Resource! (Random Musings #27)


The client complains, “Where is the resource? The resource hasn’t reached yet for testing.” The project manager frantically responds, “Our resource is on its way for on-site testing.” At another point in time, the project manager is caught writing, “I am aligning my resources for activities planned for today“.

Resource this. Resource that. I tell you, it pisses the hell off of me. I am a resource. Period. Expendable? Likely. But, nevertheless, I am a resource.

I don’t know about what any of you may think, but to me, referring to me as a resource is outright rude. Period. I seriously don’t know how I stand listening to people referring to me as resource again and again. Sigh. It is only a matter of time before I snap.

16 thoughts on “Resource! (Random Musings #27)

  1. This is how business runs. I’m sure the client who complained is also treated as a resource by his superior. Same goes for your manager.

    The only solution for this is to be your own boss! :-)

  2. It is just utterly rude to call someone like that. Its like calling a servant servant! and verbally slaughtering his/her moral. Such an act will result in the loss of a highly hoenest and valuable resouce.
    btw ayaz the place where you are working, in the past few weeks I have come across such horrifying news about the higher ups that it has literally made me sick even thinking about applying there. no offence but I have witnessed it personally as well and I think you know about it. !!!

  3. Unfortunately, Munir, that is not the case. We are at the lowest level of hierarchy at the organisation. Higher-ups are not called like that. I know for a fact.

  4. Um, Amyn, I think we need to discuss what you’ve come across and what I know personally. I’ll talk to you about it at leisure. Thanks for the comment.

  5. Yes this is obvious that the higher the rank, the more respect you get. No matter how rudely they are called, all employees are treated like resources because they are, in reality, just resources. This was my point.

  6. Munir, you missed my point. It is not about being a resource — it is about being referred to as a resource. In the absence of my immediate Senior, I don’t the top brass referring to him as a resource.

  7. A happy and joyous new year to you too, Astarte.

    I am glad that you are not a resource, and if at any point you do become one, I wish you never have to confront being (indirectly or directly) referred to as a resource.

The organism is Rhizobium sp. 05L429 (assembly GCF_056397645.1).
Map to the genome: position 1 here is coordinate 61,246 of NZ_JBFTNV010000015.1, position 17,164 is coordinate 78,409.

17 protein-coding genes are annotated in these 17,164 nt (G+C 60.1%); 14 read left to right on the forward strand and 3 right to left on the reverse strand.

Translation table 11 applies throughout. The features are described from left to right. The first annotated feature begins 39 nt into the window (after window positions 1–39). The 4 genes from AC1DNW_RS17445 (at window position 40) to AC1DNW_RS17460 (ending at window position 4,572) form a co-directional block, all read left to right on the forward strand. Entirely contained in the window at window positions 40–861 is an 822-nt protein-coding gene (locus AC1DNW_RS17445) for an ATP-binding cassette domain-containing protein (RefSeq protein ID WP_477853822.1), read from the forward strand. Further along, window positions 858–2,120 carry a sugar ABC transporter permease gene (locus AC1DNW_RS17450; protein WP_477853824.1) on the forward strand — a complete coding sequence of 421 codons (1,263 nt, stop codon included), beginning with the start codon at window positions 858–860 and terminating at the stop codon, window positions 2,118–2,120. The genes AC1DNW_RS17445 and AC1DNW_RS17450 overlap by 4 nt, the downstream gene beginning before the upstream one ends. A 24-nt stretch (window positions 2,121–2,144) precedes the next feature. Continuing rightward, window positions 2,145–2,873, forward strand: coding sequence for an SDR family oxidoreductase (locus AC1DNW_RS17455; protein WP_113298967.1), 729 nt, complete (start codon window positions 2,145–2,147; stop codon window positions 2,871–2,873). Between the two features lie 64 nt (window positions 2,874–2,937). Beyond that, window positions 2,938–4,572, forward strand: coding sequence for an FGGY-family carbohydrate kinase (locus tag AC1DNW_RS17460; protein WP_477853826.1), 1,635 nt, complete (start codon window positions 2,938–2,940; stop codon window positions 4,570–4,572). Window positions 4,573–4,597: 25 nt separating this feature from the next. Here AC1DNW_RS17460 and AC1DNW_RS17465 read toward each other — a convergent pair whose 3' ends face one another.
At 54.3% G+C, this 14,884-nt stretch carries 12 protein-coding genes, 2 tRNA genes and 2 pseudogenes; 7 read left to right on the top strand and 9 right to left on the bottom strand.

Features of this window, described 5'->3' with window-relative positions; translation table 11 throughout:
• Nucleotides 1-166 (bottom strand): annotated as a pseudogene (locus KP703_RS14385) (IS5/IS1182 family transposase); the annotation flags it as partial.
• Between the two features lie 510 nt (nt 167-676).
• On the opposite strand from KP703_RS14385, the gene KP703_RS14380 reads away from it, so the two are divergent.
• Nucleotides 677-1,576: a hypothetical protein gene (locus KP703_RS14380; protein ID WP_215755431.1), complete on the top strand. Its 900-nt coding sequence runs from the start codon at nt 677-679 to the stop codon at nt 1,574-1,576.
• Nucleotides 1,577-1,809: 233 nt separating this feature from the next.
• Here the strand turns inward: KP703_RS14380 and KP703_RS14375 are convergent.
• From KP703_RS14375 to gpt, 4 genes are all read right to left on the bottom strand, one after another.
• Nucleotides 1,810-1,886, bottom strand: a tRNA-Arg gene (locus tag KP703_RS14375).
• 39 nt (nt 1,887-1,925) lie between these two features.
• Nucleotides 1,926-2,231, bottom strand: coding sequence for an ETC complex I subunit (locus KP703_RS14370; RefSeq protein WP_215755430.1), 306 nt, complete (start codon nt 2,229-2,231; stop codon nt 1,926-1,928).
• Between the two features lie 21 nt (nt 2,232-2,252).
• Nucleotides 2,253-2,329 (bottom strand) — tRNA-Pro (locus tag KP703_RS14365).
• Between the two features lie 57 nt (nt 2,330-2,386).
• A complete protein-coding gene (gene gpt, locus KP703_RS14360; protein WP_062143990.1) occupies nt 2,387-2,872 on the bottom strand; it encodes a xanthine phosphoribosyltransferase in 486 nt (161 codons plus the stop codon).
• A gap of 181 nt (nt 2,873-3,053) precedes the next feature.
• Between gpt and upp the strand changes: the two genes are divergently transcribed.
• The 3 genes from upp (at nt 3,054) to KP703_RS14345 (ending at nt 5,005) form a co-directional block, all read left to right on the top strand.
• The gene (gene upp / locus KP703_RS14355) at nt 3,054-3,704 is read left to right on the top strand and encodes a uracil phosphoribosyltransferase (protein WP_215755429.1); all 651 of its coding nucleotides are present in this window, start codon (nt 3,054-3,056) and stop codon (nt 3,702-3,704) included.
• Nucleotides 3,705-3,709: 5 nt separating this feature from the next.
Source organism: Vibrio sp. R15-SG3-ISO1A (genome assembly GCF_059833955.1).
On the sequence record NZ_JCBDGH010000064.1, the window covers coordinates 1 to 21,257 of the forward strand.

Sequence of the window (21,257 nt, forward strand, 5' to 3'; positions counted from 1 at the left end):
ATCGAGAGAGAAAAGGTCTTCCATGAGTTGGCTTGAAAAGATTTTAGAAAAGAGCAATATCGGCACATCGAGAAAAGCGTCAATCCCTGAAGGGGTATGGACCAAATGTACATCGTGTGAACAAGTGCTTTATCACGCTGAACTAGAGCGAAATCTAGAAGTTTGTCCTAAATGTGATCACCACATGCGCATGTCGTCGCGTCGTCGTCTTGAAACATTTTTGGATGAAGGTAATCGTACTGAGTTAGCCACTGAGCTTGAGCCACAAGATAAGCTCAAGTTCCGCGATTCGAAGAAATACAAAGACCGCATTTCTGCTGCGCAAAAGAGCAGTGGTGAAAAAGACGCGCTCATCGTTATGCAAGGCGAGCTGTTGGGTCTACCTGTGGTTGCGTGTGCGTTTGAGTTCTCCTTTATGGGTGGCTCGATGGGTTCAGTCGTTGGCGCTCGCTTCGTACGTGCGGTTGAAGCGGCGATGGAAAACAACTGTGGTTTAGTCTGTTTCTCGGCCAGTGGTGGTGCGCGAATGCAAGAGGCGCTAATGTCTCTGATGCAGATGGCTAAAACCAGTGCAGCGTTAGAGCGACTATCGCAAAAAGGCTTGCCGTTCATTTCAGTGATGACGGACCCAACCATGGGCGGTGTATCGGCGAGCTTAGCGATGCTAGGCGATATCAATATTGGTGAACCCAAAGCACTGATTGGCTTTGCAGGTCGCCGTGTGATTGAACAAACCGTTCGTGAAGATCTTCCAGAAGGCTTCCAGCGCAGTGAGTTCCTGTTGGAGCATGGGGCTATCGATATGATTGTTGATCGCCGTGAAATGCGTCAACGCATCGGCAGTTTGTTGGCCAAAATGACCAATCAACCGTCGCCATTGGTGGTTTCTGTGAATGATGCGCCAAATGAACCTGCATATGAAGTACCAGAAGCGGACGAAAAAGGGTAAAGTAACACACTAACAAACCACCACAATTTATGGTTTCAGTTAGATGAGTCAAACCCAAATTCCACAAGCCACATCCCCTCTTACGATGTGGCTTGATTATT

8. You does one not be a resource? If you’re not a resource, you’re a waste of space. Not being a resource essentially says that you’re of no use to your employer.
    That said, I totally agree with the sentiment of the post. Resource is a TERRIBLE word to call someone. I cringe everytime I hear someone being referred to as a resource. To me, calling someone a resource says that what you do is so insignificant, people can’t be bothered to even call you by your official title. Why not say ‘Developer’ or ‘QA Analyst’ or whatever? Is that group of people so generic that they have to be called ‘resources’?

  9. I wholeheartedly agree, Fawad. My objection was never at being a resource. It is the “calling me as resource” part that is really insulting [to me]. And to add fuel to fire: It is not like we have big teams, instead we tend to have one developer per team strategy here. Calling that developer a resource is, well, just being unfair to them.

  10. Well haven’t really been called/referred to as a ‘resource’ yet. But what is wrong with the word anyway? I mean, for whatever it is, it is a word which gives out positive connotation of being resourceful. Maybe the generality of the term is offensive, have to go through it I guess. :-)

  11. Maybe the guys don’t know english as well as you do. They may just be insensitive to the interpretations of the people who are being referred to as such, they just think it sounds cool:).

    Making a senior who is friendly to you aware of this may help.

    This thread is pretty old, I hope you’re past this by now.

    Take care

  12. It’s probably becoming more prevalent to treat people this way as more and more knuckleheads become project managers. Using jargon makes you feel professional, and calling people “resources” is a way to do this. There are many forms of workplace incivility and this is a good example. Inconsiderate use of speakerphones and loud talking in small cubicles are some more.

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